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PAYG pensions, tax-cum-subsidy and optimality

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  • Fanti, Luciano
  • Gori, Luca

Abstract

Using a simple OLG small open economy with endogenous fertility we show that the command optimum can be decentralised in a market setting using both a PAYG transfer from the young (old) to the old (young) and a tax-cum-subsidy (subsidy-cum-tax) policy, to redistribute within the working age generation. The latter instrument, in fact, reduces (increases) the opportunity cost of bearing children and, hence, stimulates (depresses) fertility. The policy implications are straightforward: when PAYG transfers exist and child rearing is time consuming, a tax-cum-subsidy (subsidy-cum-tax) policy can be used to internalise the externality of children, while also representing a Pareto improvement.

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Bibliographic Info

Paper provided by University Library of Munich, Germany in its series MPRA Paper with number 20219.

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Date of creation: 23 Jan 2010
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Handle: RePEc:pra:mprapa:20219

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Keywords: Overlapping generations; PAYG Pensions; Small open economy; Tax-cum-subsidy;

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References

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  1. Galor, Oded & Weil, David, 1995. "The Gender Gap, Fertility and Growth," CEPR Discussion Papers 1157, C.E.P.R. Discussion Papers.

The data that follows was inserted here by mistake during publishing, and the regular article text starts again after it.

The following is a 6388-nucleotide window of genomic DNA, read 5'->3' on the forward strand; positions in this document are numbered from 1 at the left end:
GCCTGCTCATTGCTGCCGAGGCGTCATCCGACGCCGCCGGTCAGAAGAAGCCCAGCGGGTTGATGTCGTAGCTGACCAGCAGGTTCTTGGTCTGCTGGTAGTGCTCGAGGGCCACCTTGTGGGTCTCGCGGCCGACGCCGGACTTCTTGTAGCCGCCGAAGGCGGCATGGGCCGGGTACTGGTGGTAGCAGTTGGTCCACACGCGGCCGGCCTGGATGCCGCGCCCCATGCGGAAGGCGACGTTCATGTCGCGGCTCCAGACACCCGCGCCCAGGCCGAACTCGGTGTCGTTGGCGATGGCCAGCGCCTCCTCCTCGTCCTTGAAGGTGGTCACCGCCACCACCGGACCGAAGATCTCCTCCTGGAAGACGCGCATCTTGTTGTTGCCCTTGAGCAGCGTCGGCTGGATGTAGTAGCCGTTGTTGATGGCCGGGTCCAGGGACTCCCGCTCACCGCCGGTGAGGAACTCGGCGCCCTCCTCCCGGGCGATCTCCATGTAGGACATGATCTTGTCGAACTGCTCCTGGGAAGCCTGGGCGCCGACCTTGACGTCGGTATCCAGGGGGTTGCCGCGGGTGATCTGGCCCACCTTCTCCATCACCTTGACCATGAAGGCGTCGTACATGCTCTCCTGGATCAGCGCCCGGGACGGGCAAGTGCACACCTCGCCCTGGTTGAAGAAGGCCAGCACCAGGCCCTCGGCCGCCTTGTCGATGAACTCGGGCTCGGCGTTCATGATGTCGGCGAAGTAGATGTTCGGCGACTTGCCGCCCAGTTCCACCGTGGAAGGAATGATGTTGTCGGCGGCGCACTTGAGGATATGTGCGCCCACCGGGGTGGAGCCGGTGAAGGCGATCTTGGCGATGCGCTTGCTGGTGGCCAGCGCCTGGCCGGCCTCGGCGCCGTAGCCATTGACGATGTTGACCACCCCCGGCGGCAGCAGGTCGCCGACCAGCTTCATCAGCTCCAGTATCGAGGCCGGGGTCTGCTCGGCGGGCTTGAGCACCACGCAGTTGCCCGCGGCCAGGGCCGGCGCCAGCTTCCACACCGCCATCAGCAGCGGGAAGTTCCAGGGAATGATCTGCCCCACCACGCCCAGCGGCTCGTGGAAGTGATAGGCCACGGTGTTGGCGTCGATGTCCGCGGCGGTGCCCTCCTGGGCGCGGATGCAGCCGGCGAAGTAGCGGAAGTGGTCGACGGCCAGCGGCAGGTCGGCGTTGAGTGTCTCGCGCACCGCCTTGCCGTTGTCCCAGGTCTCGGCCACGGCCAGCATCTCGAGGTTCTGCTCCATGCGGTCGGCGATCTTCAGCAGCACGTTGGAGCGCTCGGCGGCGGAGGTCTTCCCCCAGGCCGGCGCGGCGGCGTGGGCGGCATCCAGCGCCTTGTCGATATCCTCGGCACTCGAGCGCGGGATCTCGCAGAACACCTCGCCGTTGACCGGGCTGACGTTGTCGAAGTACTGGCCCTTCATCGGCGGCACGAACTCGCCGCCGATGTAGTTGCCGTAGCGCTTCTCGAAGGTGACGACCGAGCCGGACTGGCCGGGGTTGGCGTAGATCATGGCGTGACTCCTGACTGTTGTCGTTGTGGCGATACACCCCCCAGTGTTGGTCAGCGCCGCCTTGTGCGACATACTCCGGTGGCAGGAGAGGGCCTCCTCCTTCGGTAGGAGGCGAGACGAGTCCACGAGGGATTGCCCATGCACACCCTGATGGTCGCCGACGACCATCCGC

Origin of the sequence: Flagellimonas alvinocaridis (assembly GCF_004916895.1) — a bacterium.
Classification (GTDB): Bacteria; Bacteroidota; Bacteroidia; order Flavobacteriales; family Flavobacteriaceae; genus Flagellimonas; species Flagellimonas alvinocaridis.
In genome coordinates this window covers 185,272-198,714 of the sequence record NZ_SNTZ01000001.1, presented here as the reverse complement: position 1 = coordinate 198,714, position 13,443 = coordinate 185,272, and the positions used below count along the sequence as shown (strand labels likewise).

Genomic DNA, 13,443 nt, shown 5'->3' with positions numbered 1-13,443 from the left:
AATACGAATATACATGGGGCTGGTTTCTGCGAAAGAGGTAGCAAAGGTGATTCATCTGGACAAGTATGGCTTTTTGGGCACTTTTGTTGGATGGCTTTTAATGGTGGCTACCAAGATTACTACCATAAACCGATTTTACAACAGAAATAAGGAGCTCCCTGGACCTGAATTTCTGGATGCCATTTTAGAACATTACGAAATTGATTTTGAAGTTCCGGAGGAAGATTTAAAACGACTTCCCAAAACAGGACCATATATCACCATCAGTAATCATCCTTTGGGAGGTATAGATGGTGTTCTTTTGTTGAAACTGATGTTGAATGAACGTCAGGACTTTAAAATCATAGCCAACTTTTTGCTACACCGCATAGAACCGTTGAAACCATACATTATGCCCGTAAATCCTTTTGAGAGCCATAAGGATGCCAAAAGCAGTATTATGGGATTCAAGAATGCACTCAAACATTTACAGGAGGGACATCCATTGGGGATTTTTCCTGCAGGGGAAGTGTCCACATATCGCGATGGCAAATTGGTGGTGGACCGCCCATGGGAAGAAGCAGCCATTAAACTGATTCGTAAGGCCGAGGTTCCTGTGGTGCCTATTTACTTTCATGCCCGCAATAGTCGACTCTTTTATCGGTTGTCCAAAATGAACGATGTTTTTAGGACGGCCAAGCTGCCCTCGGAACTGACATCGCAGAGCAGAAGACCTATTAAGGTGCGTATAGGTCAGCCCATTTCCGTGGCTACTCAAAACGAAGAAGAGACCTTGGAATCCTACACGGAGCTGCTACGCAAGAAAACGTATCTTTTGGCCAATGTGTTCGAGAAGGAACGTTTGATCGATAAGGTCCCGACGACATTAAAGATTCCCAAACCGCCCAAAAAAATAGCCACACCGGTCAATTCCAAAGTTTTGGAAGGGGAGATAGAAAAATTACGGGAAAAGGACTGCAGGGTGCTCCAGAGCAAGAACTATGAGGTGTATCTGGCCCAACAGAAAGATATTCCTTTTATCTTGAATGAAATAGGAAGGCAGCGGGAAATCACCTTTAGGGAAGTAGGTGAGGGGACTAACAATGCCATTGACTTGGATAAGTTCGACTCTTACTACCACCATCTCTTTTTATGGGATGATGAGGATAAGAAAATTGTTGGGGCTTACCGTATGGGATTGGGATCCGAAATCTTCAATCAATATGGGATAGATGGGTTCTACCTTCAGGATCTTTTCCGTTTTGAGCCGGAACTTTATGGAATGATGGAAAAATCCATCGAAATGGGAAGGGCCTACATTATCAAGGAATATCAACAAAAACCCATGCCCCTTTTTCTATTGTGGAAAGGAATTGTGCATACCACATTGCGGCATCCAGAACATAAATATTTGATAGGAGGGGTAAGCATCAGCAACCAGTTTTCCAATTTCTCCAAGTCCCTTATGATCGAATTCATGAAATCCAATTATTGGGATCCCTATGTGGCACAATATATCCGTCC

2. Robert Fenge & Volker Meier, 2003. "Pensions and Fertility Incentives," CESifo Working Paper Series 879, CESifo Group Munich.
  3. Eckstein, Zvi & Wolpin, Kenneth I., 1985. "Endogenous fertility and optimal population size," Journal of Public Economics, Elsevier, vol. 27(1), pages 93-106, June.
  4. Samuelson, Paul A, 1975. "The Optimum Growth Rate for Population," International Economic Review, Department of Economics, University of Pennsylvania and Osaka University Institute of Social and Economic Research Association, vol. 16(3), pages 531-38, October.
  5. Deardorff, Alan V, 1976. "The Optimum Growth Rate for Population: Comment," International Economic Review, Department of Economics, University of Pennsylvania and Osaka University Institute of Social and Economic Research Association, vol. 17(2), pages 510-15, June.
  6. Paul A. Samuelson, 1958. "An Exact Consumption-Loan Model of Interest with or without the Social Contrivance of Money," Journal of Political Economy, University of Chicago Press, vol. 66, pages 467.
  7. Klaus Jaeger & Wolfgang Kuhle, 2009. "The optimum growth rate for population reconsidered," Journal of Population Economics, Springer, vol. 22(1), pages 23-41, January.
  8. Gahvari, Firouz, 1993. "Taxation and Government Expenditures in a Life-Cycle Growth Model," Public Finance = Finances publiques, , vol. 48(1), pages 33-56.
  9. Bas van Groezen & Lex Meijdam, 2004. "Growing Old and Staying Young: Population Policy in an Ageing Closed Economy," Working Papers 04-28, Utrecht School of Economics.
  10. Luca Gori & Luciano Fanti, 2007. "Welfare and Fertility in a Neoclassical Olg Growth Model: The Effects of Intra-Generational Tax Policies," STUDI ECONOMICI, FrancoAngeli Editore, vol. 2007(93), pages 53-69.
  11. Edmund S. Phelps, 1968. "Population Increase," Canadian Journal of Economics, Canadian Economics Association, vol. 1(3), pages 497-518, August.
  12. van Groezen, Bas & Leers, Theo & Meijdam, Lex, 2003. "Social security and endogenous fertility: pensions and child allowances as siamese twins," Journal of Public Economics, Elsevier, vol. 87(2), pages 233-251, February.
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Cited by:
  1. Stauvermann, Peter J. & Ky, Sereyvath & Nam, Gi-Yu, 2013. "The Costs of Increasing the Fertility Rate in an Endogenous Growth Model," MPRA Paper 46381, University Library of Munich, Germany.
  2. Luciano Fanti & Luca Gori, 2014. "Endogenous fertility, endogenous lifetime and economic growth: the role of child policies," Journal of Population Economics, Springer, vol. 27(2), pages 529-564, April.

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